GREENSBORO The ACC tournament doesn’t mean what it used to.
You can try to explain that to Miami coach Jim Larranaga and he understands the implications for the NCAA tournament aren’t the same, but that doesn’t change his opinion of it.
“It’s still the ACC tournament,” said Larranaga, Miami’s second-year coach who spent seven seasons as an assistant at Virginia. “It is a great, great event, the grandfather of all conference tournaments.”
The 60th ACC tournament that begins Thursday will be the eighth and final one with a 12-team format. The addition of Syracuse, Pittsburgh and Notre Dame will mean three more games and one more day for next year’s tournament.
The days of eight teams, all in the same building at the same time with one bid for the NCAA tournament on the line, ended long ago. But there’s still meaning to the ACC tournament.
It’s just a different meaning for different teams.
Larranaga’s Miami team, which went 15-3 and won the regular season, would like to keep the ACC title in Florida. ESPN analyst, and former Virginia Tech coach, Seth Greenberg believes the Hurricanes have the ability to do just that.
“They are so invested in winning,” Greenberg said. “They can guard, they can create matchup problems. They have experience and the strength to do it.”
If it’s OK with the other 10 teams, Greenberg would like to fast-forward to a Duke-Miami final Sunday.
That would be all right with Duke, which has won the tournament 10 times since 1999.
North Carolina likely will have something to say about that. The Tar Heels, who have been playing their best basketball of the season, would meet Duke on Saturday in the semifinals if the bracket goes chalk.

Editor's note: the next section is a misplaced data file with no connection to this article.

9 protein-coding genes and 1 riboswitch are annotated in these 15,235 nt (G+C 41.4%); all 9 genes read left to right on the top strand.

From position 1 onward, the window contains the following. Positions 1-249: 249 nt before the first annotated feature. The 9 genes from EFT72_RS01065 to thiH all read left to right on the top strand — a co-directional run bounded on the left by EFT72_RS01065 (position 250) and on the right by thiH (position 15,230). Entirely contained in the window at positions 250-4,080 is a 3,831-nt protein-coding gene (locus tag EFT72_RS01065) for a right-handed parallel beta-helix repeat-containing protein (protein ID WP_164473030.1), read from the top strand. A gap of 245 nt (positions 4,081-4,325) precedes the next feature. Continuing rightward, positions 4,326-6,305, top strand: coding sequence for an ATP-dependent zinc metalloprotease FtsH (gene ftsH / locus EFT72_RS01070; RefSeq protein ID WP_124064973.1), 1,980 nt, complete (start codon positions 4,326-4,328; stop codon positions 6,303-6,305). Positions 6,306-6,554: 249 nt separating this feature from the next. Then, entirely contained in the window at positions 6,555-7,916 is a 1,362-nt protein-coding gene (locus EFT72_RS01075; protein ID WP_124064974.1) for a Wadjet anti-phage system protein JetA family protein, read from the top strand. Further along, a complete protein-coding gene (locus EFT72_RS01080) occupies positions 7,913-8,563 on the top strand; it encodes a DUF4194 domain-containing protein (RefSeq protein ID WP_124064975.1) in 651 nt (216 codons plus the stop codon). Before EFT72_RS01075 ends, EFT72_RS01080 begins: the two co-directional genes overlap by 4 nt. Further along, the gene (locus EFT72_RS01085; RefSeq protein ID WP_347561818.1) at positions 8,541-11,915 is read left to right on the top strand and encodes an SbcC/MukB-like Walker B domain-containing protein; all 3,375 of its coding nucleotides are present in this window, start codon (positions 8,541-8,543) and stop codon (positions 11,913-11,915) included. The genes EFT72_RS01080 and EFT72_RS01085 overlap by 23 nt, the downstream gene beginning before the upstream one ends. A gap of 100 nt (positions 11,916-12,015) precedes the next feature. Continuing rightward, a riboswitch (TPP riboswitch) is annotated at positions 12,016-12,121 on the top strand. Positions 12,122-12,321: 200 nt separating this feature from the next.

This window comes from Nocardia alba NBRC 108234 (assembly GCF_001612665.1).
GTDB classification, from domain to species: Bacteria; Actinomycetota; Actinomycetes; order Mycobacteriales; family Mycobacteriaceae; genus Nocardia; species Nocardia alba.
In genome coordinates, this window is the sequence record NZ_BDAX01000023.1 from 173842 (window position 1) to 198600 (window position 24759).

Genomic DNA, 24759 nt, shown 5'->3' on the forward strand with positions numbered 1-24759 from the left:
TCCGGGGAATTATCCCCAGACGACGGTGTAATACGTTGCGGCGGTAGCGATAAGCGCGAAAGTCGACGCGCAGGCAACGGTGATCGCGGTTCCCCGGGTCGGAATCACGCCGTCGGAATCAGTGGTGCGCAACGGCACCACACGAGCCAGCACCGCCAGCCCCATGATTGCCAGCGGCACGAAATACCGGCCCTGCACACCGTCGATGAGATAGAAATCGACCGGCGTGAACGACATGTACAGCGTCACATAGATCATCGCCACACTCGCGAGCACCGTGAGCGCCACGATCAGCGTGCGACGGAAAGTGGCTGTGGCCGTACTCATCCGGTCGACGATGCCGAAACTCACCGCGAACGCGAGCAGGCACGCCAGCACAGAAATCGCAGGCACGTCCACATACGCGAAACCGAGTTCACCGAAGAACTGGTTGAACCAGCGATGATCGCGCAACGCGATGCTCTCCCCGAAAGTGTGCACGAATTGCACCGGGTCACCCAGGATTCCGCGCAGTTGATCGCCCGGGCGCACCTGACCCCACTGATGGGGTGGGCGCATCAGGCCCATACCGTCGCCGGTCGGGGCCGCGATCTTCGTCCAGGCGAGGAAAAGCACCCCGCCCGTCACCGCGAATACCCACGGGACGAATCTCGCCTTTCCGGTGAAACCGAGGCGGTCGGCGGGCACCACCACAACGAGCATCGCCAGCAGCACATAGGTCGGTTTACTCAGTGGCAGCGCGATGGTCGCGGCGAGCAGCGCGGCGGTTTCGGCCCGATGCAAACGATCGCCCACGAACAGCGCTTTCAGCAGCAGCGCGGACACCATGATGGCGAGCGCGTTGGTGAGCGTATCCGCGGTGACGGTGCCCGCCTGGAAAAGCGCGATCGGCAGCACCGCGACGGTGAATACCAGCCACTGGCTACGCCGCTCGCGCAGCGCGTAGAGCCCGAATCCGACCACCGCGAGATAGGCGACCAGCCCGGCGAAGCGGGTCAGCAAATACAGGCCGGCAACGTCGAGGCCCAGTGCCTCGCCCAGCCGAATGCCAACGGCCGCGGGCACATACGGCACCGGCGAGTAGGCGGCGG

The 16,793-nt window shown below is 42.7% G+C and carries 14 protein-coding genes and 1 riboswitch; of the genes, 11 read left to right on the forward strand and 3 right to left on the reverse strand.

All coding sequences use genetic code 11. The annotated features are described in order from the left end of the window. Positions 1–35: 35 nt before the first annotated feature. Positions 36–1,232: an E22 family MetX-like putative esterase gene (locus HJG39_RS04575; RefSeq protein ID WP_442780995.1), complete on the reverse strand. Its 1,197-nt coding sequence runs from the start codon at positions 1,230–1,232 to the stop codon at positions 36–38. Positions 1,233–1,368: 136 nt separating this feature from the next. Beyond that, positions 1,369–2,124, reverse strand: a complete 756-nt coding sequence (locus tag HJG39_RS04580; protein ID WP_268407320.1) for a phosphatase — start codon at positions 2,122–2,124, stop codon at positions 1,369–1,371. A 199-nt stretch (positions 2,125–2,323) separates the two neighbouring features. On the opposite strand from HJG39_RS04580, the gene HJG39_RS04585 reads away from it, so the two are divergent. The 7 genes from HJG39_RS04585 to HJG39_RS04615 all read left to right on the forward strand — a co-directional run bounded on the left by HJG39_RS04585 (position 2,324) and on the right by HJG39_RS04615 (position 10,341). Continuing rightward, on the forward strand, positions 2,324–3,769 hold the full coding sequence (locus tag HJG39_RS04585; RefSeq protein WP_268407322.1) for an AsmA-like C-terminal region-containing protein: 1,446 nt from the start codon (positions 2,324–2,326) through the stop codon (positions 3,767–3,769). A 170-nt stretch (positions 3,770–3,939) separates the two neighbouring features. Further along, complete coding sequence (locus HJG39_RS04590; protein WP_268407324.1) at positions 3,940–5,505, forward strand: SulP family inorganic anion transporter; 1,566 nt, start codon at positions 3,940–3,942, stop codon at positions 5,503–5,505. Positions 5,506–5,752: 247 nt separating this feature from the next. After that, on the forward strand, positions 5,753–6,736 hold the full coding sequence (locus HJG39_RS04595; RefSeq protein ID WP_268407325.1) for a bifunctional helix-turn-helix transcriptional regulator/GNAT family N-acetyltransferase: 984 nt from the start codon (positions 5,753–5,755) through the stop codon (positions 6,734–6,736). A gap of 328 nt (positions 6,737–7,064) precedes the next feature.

The Blue Devils and Tar Heels have combined to win 14 of the previous 16 titles and have the best shot to bring the title back to this state.
N.C. State would like to win its first title since 1987 but it would have to win four games in four days, which hasn’t been done. The Wolfpack doesn’t need to win the tournament for a second consecutive NCAA bid.
Florida State, last year’s champion, would need to repeat to extend its NCAA tournament run to five straight seasons.
Virginia, the ACC’s lone bubble team, doesn’t need to win the tournament to get in but it needs to help its NCAA cause.
Those storylines don’t change, no matter how much the tournament does. Even for a team like Duke, which is seeking a No. 1 seed in the NCAA tournament, the ACC tournament has value.
Last year, Duke limped into the postseason with a home loss to North Carolina and then went 1-1 in the ACC tournament, losing to FSU in the semifinals after a close win against Virginia Tech. Then Duke lost to Lehigh in its first NCAA tournament game.
The end overshadowed what was otherwise a successful season for the Blue Devils, an ending senior Mason Plumlee hasn’t forgotten. He’s not eager to see the Blue Devils repeat it.
“Last year, we lost (the UNC) game, we lost the second game in the ACC tournament,” Plumlee said. “We weren’t peaking. And now we’re hitting our stride.”
That stride includes three consecutive wins, including 79-76 revenge game against Miami on March 2 and a 69-53 rout of UNC on Saturday.
Duke, which finished 14-4 in the ACC, hasn’t lost since senior forward Ryan Kelly returned to the lineup after missing 13 games with a foot injury. The Blue Devils didn’t lose in the first 15 games with Kelly, either.
That’s why Plumlee said, as much a matter of fact as a warning, “We can still get better.”